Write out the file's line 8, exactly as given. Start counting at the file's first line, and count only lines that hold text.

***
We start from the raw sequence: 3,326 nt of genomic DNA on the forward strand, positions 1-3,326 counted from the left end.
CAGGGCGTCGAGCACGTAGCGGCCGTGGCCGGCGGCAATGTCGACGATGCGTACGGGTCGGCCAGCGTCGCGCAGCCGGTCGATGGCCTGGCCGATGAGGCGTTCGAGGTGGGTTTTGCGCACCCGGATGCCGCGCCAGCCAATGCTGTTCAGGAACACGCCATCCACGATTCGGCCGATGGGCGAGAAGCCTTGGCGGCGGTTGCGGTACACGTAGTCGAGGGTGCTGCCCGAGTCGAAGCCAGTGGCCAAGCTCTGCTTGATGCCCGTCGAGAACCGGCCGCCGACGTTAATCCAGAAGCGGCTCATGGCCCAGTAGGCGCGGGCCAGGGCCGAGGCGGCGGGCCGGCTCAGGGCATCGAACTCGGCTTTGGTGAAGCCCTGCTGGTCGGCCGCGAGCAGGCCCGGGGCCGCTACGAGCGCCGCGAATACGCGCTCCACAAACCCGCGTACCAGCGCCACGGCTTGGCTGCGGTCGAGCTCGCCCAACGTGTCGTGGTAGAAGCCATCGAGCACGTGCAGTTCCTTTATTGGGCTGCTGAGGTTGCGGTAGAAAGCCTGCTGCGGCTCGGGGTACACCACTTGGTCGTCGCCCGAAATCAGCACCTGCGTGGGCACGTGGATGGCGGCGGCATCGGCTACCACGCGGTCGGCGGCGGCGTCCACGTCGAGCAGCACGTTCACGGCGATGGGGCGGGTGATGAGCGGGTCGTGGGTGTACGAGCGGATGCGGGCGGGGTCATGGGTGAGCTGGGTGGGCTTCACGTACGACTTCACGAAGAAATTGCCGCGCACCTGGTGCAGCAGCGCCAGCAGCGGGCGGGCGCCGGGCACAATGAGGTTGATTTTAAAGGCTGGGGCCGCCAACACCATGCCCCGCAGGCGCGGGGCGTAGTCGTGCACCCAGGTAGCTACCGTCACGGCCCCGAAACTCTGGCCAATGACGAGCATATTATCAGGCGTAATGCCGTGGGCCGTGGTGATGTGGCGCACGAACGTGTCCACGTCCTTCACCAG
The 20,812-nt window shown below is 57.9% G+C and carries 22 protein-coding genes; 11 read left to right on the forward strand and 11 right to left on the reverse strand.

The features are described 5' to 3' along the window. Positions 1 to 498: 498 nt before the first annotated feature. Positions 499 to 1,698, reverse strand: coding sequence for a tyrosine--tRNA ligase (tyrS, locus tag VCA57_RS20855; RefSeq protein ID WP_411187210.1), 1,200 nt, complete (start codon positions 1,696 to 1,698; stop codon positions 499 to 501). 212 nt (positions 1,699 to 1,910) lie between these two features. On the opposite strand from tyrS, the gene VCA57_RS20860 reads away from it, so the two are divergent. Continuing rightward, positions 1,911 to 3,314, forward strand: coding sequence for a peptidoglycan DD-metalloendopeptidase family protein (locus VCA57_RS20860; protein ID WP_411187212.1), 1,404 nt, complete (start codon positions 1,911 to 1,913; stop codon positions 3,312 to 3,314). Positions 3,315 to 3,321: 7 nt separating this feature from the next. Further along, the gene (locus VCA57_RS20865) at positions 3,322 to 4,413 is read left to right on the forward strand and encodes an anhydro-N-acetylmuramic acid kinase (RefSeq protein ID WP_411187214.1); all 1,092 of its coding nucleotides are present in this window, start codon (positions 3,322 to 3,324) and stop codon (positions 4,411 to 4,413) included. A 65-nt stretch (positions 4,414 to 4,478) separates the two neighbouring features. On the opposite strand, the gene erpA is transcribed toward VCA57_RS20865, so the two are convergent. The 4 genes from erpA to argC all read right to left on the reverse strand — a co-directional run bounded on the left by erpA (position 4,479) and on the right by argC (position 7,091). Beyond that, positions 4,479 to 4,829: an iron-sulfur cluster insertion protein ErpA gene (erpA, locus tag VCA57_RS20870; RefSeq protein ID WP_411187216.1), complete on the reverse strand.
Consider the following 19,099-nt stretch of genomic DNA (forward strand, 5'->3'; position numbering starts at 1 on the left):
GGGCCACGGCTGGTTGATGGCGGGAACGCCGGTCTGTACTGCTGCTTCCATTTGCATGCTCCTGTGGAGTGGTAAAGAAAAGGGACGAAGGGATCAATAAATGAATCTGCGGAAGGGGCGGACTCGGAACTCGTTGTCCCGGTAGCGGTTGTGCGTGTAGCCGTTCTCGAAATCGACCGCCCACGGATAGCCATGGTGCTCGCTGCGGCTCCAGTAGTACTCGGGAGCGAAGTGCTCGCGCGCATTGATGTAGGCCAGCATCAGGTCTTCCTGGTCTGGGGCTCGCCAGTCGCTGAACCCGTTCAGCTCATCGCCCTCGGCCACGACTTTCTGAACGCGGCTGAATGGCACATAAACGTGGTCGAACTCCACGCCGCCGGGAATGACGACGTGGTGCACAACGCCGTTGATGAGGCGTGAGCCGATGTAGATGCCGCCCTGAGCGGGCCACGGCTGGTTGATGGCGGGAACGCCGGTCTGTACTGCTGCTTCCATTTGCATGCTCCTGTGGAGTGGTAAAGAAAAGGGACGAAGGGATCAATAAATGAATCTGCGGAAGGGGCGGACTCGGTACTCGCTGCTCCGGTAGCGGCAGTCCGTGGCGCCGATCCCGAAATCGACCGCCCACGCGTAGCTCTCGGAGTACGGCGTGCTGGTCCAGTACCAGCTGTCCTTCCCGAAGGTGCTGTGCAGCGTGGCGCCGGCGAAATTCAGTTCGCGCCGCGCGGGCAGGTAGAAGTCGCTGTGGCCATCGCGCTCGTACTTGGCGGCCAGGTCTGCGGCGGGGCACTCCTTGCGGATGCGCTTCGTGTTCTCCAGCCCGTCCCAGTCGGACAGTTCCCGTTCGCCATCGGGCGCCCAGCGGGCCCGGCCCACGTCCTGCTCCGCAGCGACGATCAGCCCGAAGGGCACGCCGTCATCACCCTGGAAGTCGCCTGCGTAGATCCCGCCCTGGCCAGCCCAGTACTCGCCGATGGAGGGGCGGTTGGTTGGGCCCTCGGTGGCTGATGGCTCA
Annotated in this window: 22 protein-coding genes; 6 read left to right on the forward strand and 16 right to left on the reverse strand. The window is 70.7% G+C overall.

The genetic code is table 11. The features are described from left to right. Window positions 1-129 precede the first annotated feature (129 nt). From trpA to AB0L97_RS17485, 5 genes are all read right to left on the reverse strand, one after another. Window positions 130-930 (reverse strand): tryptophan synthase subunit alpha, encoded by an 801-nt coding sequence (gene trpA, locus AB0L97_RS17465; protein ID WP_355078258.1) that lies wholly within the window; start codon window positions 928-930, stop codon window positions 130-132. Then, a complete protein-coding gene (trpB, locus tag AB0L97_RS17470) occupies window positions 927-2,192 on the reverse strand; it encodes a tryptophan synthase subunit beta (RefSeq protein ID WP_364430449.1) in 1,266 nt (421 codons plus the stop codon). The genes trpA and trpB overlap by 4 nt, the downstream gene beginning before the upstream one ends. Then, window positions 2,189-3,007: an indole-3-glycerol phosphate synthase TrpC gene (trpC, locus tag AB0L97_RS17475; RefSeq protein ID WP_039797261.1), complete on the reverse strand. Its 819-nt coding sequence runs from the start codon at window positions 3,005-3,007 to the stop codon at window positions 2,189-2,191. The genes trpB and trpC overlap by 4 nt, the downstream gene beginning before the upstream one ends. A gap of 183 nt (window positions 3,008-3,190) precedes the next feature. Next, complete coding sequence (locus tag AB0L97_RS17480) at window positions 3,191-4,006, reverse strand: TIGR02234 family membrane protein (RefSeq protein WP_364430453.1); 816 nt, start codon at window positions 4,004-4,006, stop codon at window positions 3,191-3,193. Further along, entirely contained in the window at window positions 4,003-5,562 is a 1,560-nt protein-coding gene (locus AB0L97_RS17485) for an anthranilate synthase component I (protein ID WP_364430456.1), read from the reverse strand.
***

The genetic code is table 11. The features are described from left to right. Window positions 1-129 precede the first annotated feature (129 nt). From trpA to AB0L97_RS17485, 5 genes are all read right to left on the reverse strand, one after another. Window positions 130-930 (reverse strand): tryptophan synthase subunit alpha, encoded by an 801-nt coding sequence (gene trpA, locus AB0L97_RS17465; protein ID WP_355078258.1) that lies wholly within the window; start codon window positions 928-930, stop codon window positions 130-132. Then, a complete protein-coding gene (trpB, locus tag AB0L97_RS17470) occupies window positions 927-2,192 on the reverse strand; it encodes a tryptophan synthase subunit beta (RefSeq protein ID WP_364430449.1) in 1,266 nt (421 codons plus the stop codon). The genes trpA and trpB overlap by 4 nt, the downstream gene beginning before the upstream one ends. Then, window positions 2,189-3,007: an indole-3-glycerol phosphate synthase TrpC gene (trpC, locus tag AB0L97_RS17475; RefSeq protein ID WP_039797261.1), complete on the reverse strand. Its 819-nt coding sequence runs from the start codon at window positions 3,005-3,007 to the stop codon at window positions 2,189-2,191. The genes trpB and trpC overlap by 4 nt, the downstream gene beginning before the upstream one ends. A gap of 183 nt (window positions 3,008-3,190) precedes the next feature. Next, complete coding sequence (locus tag AB0L97_RS17480) at window positions 3,191-4,006, reverse strand: TIGR02234 family membrane protein (RefSeq protein WP_364430453.1); 816 nt, start codon at window positions 4,004-4,006, stop codon at window positions 3,191-3,193. Further along, entirely contained in the window at window positions 4,003-5,562 is a 1,560-nt protein-coding gene (locus AB0L97_RS17485) for an anthranilate synthase component I (protein ID WP_364430456.1), read from the reverse strand.